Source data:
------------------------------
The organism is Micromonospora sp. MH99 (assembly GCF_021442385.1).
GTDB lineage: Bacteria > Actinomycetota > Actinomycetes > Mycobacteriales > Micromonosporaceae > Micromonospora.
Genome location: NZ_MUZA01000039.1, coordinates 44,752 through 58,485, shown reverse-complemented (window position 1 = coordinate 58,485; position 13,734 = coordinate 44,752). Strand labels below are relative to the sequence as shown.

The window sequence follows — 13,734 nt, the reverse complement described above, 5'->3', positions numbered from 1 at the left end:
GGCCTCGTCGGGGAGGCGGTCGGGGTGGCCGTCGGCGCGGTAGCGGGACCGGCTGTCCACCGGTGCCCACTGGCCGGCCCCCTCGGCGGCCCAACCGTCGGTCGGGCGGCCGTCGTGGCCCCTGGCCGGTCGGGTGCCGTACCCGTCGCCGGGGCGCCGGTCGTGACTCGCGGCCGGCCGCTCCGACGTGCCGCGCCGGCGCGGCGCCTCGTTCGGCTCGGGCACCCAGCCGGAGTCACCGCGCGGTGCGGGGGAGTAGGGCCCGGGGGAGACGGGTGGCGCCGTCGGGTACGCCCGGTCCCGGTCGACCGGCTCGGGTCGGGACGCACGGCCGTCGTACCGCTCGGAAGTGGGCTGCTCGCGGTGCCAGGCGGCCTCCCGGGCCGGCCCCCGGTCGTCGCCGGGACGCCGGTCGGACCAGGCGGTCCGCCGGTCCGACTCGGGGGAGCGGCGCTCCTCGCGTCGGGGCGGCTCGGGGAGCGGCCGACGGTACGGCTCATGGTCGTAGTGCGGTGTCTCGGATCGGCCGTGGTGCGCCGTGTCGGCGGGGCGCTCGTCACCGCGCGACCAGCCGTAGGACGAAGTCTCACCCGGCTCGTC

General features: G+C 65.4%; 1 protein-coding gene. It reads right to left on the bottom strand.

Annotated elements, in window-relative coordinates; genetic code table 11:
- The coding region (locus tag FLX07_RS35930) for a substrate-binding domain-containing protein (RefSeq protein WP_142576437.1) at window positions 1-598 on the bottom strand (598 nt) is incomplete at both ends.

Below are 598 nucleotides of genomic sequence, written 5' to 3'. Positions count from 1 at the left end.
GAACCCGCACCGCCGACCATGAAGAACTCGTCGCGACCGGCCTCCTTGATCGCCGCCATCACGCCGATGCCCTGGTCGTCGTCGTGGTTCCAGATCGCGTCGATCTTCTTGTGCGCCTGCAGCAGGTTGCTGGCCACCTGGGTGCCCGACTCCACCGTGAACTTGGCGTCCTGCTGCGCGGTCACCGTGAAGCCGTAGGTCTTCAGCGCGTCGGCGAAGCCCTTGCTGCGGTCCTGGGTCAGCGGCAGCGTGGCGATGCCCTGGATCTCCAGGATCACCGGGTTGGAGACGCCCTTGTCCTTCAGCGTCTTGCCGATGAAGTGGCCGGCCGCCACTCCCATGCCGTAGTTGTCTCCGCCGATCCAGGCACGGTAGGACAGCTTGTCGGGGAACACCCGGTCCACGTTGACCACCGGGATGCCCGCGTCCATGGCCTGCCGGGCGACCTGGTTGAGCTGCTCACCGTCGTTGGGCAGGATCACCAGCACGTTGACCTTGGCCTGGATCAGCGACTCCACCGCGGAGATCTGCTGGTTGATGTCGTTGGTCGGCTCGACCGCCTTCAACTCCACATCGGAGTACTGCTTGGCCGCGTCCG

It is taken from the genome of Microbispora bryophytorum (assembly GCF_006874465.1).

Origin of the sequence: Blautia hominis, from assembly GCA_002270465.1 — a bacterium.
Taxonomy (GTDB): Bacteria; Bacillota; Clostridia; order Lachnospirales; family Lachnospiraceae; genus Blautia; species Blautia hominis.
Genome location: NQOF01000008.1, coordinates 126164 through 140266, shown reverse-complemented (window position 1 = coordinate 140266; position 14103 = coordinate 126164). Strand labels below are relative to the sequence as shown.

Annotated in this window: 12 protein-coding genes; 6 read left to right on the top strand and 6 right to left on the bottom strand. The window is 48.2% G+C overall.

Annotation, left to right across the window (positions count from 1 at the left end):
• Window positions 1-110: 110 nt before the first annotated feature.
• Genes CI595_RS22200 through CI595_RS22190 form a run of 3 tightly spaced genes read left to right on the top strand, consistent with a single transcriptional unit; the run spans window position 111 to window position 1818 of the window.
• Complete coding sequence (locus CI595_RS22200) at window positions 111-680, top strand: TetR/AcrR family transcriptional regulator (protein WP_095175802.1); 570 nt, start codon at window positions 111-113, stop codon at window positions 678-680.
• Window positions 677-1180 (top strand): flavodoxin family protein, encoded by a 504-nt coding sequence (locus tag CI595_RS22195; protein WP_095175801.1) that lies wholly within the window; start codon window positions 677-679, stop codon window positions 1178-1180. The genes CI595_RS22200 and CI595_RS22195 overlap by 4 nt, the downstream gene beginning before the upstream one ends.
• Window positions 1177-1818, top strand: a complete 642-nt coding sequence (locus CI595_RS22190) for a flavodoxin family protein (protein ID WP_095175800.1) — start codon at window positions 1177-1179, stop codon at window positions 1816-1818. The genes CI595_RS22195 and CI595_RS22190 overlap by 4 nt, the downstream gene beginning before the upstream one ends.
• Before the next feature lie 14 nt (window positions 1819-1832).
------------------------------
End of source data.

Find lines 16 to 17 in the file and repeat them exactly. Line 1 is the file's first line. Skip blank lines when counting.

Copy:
Annotation, left to right across the window (positions count from 1 at the left end):
• Window positions 1-110: 110 nt before the first annotated feature.